Tuesday, March 11, 2008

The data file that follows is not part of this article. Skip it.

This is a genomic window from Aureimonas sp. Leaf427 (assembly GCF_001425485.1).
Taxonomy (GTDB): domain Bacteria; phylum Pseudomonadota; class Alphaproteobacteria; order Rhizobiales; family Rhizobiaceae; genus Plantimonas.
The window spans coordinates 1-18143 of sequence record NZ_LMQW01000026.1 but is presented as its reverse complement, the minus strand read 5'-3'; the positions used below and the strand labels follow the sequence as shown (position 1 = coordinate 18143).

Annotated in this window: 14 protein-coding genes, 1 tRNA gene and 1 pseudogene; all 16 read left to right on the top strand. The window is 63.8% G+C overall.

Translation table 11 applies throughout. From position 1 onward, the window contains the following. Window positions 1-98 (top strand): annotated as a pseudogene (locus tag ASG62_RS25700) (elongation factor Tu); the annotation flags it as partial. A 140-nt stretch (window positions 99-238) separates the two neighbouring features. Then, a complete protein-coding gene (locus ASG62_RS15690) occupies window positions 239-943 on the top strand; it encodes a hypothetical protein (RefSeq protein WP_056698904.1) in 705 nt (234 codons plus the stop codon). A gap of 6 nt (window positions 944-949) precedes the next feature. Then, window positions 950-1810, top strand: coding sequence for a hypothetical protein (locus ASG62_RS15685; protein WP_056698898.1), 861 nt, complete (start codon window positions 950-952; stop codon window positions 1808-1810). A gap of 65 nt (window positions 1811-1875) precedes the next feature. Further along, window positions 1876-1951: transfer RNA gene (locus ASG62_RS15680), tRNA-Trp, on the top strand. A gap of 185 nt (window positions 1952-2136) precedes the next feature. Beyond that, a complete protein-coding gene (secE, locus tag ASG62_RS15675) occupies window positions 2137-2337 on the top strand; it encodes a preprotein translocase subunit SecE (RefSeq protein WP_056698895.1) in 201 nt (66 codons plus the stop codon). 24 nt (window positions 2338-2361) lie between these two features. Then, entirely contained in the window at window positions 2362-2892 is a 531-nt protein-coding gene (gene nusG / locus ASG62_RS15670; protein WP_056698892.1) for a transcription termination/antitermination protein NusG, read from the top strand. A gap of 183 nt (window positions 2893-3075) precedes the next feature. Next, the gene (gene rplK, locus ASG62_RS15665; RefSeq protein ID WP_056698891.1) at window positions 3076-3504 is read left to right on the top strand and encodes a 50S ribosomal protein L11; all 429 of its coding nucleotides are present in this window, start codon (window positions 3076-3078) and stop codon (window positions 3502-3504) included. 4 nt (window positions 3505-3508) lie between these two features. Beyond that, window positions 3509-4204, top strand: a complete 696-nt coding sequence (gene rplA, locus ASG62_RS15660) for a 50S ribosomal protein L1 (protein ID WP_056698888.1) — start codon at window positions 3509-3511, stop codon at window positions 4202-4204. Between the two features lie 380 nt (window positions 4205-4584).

Another installment in my quest to visit 100 Massachusetts courthouses before the year is out. "I hope you enjoyed your dinner last night," the judge says to a jury in Concord District Court. "Did you stay up to watch the Red Sox last night? It went 11 innings before they blew it." The jury sits in a single row of chairs framed by a thin wooden railing and waits for the trial to resume. This courtroom provides a terrific perch from which to observe a trial. It's got a layout with elements of theater-in-the-round. The attorneys do their work in a sunken circle so that observers look down on all the action. Waves of tall brick walls spiral throughout this building, tying together courtrooms and making the building a quaint place to be. The attorneys in this case are arguing an auto-insurance matter. The claimants want cash for their stolen vehicle; the insurance company is suggesting that something fishy is going on. "You can't get to the bottom of things unless people give you honest information," says the lawyer for the insurance company in his closing argument. "And they have not provided it." The lawyer for the claimants then has his turn. "My clients have blemishes, but we all have blemishes," says the attorney. "How many molehills does it take to make a mountain? The emperor has no clothes. ... Or does he have clothes?" I'm confused, but then again, I tuned in late. In Newton District Court, there is an intercom announcement to alert people to the fact that the first session is beginning "in three minutes." Only a few courts seem to use the intercom system, and I wonder why. (This seems to come under the "makes-too-much-sense" category.) Is everyone aware that the Registry of Motor Vehicles has an electronic update-board system to alert "customers" as to when they will be helped? Is everyone aware you can monitor the wait times on the Internet? I mean, how terrific is that? Do you think maybe the courts have a bit of catching up to do? For all the earnest work that goes on in courts, let's face it: We are a system of primitive note-passing and nodding and whispering and searching for people who may or may not be in the building. Any of this sound familiar? Is attorney Parker here? Does anyone know? Put it on for second call. You haven't signed a waiver of counsel? Do that, then wait on a bench over there and the District Attorney's Office will find you. Victor Sanchez? Victor Sanchez? Victor Sanchez? Cripes. The Newton court provides another comfortable place for court business. The décor is colorful, with blue, brown and beige elements mixed with wood paneling in the main courtroom. In the row of seats in front of me, there are several seniors, and they are chatting in hushed tones. They seem to have no connection to any specific case and don't seem to be in a hurry to get anywhere. I mean, they're just sort of kibitzing. I start to wonder if they are simply spectators, fans of the court. There's a woman in custody who is here to answer charges of operating without a license and failure to wear a seatbelt. So, I'm umm wondering why she is in shackles. She appears behind the glass-windowed dock, looking weathered in something that appears to be a state-issued kimono kind of thing. It soon becomes clear. "Are you aware that the Taunton court is looking for you?" asks Judge Margaret A. Zaleski. "Yes," she says. "And the Fall River court?" the judge asks. "Yes," she says faintly. "How old are you?" asks the judge. I can't hear the answer, but man, she's young. "And you have three kids?" the judge laments. "I'm going to send you to Taunton to take care of that case," Zaleski says. The woman sinks in her seat and starts to cry. Later, I have the chance to sit down with Clerk-Magistrate Henry Shultz, who tells me that the Newton court is a "small but intellectual court." So, are those seniors sitting in the gallery really just there to watch all day? "Probably not," laughs Shultz. "But we do have our regulars here, a big senior-citizen population, retired people. We have to call for 'The Ride' a lot." The city's well-heeled population is reflected here in the court, says Shultz. "In Lowell, a small-claims dispute might be a dispute over a grocery bill," he explains. "In Newton, it's more likely a dispute over the custom-made drapes." Shultz has been at this for 37 years. "Every day is exciting," he says, his ear-to-ear smile appearing after every sentence. "I see the grandchildren of police officers I used to work with reporting for work. Sometimes I see the grandchildren of defendants as defendants." "Nothing is more important than the family," says Shultz, as if all of the court's business somehow comes down to that. "Nothing."